Here is a photo of a display from the Money Museum at the Federal Reserve Bank of Chicago with a million dollars in one dollar bills. The size is not immediately apparent from the photo, so let’s work it out.
Dollar bills measure 2.61 inches wide by 6.14 inches long, and 0.0043 inches thick.
Laying bills side by side gives you a square 8 bills X 19 bills (totaling $152.00 in one dollar bills) to total around 50 inches by just under 50 inches. (If stacked on top of each other in a single pile, it would be around 330 feet tall).
What would it take to make a stack nearly the same height as the 50″ square we started with? 1,000,000 bils divided by $152 per layer = ~$6,579 per stack so multiply by 0.0043 to get (hmmm – a 28 inch high stack of bills) – so the thickness must be skewed by wrinkled and creased bills nearly 1.78 times that .oo43 thickness. Also there’s the thickness of the wrapper bands to account for. So there you have it – around 4 feet square (or so). You can see it for yourself next time you are in Chicago.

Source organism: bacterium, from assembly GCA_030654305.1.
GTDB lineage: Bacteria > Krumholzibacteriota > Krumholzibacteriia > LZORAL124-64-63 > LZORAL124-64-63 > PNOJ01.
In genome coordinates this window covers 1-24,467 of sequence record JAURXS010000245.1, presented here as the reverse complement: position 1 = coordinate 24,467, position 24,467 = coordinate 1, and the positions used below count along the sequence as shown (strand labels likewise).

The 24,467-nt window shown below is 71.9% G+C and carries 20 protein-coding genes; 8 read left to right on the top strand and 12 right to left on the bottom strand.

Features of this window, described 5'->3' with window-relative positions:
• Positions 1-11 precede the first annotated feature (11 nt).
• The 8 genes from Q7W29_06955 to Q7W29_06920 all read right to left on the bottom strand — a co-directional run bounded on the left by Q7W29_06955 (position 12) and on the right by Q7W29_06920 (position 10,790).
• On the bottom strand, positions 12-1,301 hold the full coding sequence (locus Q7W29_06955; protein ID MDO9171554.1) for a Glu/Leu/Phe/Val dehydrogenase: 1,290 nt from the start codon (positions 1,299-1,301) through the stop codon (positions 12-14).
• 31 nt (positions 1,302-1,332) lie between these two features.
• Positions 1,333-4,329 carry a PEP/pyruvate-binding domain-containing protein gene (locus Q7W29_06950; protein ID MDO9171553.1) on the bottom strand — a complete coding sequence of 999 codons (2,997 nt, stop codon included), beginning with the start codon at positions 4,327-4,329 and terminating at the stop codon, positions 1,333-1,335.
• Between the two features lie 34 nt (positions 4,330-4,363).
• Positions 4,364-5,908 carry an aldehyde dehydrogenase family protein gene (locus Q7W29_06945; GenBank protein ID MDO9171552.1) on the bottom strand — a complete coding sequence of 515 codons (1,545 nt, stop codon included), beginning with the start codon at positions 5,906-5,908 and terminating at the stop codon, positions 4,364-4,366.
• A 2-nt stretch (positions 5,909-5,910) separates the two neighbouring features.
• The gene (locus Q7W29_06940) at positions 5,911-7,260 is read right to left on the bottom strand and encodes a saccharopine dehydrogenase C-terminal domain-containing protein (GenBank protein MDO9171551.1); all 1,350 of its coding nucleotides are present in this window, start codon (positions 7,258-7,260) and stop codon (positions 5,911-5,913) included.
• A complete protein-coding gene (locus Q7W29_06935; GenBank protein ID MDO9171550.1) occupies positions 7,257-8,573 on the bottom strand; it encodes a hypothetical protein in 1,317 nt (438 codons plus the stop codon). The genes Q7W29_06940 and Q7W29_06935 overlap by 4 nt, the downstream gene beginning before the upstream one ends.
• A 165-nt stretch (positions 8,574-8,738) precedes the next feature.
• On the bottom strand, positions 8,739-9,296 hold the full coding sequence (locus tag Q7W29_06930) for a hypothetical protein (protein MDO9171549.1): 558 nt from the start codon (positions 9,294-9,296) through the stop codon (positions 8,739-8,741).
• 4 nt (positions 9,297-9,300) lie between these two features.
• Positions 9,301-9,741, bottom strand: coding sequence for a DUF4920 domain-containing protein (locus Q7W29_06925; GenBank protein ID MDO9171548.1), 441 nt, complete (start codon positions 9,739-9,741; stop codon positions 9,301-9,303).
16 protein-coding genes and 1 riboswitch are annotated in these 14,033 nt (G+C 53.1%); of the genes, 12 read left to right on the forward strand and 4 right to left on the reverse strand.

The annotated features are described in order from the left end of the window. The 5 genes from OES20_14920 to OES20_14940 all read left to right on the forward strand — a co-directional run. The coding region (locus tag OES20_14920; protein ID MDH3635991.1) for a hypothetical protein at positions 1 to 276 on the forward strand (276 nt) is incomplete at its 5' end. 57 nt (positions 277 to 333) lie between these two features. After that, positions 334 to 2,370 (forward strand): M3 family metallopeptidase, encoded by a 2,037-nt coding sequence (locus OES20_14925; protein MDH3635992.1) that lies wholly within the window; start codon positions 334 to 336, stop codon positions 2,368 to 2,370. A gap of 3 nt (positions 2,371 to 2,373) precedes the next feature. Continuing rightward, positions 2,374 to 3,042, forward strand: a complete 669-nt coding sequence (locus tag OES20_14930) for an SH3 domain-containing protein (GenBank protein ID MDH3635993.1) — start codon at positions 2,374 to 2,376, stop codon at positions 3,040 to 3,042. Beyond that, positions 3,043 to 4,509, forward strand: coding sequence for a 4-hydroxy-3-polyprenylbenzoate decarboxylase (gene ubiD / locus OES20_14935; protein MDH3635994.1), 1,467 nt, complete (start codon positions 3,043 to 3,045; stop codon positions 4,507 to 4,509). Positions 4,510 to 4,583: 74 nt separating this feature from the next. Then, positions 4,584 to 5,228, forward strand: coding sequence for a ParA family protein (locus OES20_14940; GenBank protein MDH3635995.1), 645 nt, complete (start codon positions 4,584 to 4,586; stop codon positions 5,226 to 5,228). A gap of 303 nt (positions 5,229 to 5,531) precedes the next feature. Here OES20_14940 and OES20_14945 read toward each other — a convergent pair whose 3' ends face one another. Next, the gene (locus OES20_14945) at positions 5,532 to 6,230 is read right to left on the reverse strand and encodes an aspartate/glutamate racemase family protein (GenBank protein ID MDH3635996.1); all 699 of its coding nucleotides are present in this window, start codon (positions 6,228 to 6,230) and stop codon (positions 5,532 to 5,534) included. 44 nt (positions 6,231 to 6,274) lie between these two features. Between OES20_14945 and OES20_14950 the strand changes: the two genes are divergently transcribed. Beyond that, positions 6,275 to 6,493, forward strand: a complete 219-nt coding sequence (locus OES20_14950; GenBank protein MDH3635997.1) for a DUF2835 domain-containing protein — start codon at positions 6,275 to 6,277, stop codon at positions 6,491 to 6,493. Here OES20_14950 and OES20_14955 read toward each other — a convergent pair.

The Money Museum
- Address: 230 S. La Salle St., Chicago, Illinois
- Directions: The Money Museum at the Federal Reserve Bank of Chicago.
- Hours: Weekdays 8:30 to 5:00 Closed holidays
- Phone: (312) 322-2400
- Admission: Free
A video on the “Virtual Money Museum” tells us it would require spending one dollar a second for twelve days straight to spend the $1,000,000 dollars. You’d be really tired of spending money at that pace after just a few hours. The weight of a million one dollar bills is over 2,000 pounds – that’s a ton of money – better to get 10,000 hundred dollar bills, which would cut the size down to a large briefcase or backpack and weigh in at around 20 pounds.